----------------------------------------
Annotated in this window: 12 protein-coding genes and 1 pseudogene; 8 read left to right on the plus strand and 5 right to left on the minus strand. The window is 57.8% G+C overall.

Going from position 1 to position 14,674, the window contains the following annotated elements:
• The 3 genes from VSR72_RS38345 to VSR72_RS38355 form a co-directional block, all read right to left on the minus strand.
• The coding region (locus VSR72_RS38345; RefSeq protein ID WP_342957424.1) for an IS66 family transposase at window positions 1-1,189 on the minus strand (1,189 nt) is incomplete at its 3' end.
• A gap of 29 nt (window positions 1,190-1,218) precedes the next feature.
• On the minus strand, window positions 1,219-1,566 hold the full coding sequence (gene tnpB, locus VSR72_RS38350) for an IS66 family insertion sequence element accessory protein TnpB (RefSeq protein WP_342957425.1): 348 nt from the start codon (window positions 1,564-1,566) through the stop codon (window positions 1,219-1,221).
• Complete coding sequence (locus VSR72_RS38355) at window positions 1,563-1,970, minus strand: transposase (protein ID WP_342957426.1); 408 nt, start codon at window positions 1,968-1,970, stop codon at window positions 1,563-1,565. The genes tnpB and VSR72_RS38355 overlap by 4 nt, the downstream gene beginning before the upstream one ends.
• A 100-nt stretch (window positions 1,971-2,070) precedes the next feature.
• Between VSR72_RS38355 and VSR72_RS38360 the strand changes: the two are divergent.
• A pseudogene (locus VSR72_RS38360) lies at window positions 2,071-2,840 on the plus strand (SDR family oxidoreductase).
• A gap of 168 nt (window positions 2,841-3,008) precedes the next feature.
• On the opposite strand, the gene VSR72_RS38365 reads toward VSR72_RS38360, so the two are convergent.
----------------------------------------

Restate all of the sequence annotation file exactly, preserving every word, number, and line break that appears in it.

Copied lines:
Annotated in this window: 12 protein-coding genes and 1 pseudogene; 8 read left to right on the plus strand and 5 right to left on the minus strand. The window is 57.8% G+C overall.

Going from position 1 to position 14,674, the window contains the following annotated elements:
• The 3 genes from VSR72_RS38345 to VSR72_RS38355 form a co-directional block, all read right to left on the minus strand.
• The coding region (locus VSR72_RS38345; RefSeq protein ID WP_342957424.1) for an IS66 family transposase at window positions 1-1,189 on the minus strand (1,189 nt) is incomplete at its 3' end.
• A gap of 29 nt (window positions 1,190-1,218) precedes the next feature.
• On the minus strand, window positions 1,219-1,566 hold the full coding sequence (gene tnpB, locus VSR72_RS38350) for an IS66 family insertion sequence element accessory protein TnpB (RefSeq protein WP_342957425.1): 348 nt from the start codon (window positions 1,564-1,566) through the stop codon (window positions 1,219-1,221).
• Complete coding sequence (locus VSR72_RS38355) at window positions 1,563-1,970, minus strand: transposase (protein ID WP_342957426.1); 408 nt, start codon at window positions 1,968-1,970, stop codon at window positions 1,563-1,565. The genes tnpB and VSR72_RS38355 overlap by 4 nt, the downstream gene beginning before the upstream one ends.
• A 100-nt stretch (window positions 1,971-2,070) precedes the next feature.
• Between VSR72_RS38355 and VSR72_RS38360 the strand changes: the two are divergent.
• A pseudogene (locus VSR72_RS38360) lies at window positions 2,071-2,840 on the plus strand (SDR family oxidoreductase).
• A gap of 168 nt (window positions 2,841-3,008) precedes the next feature.
• On the opposite strand, the gene VSR72_RS38365 reads toward VSR72_RS38360, so the two are convergent.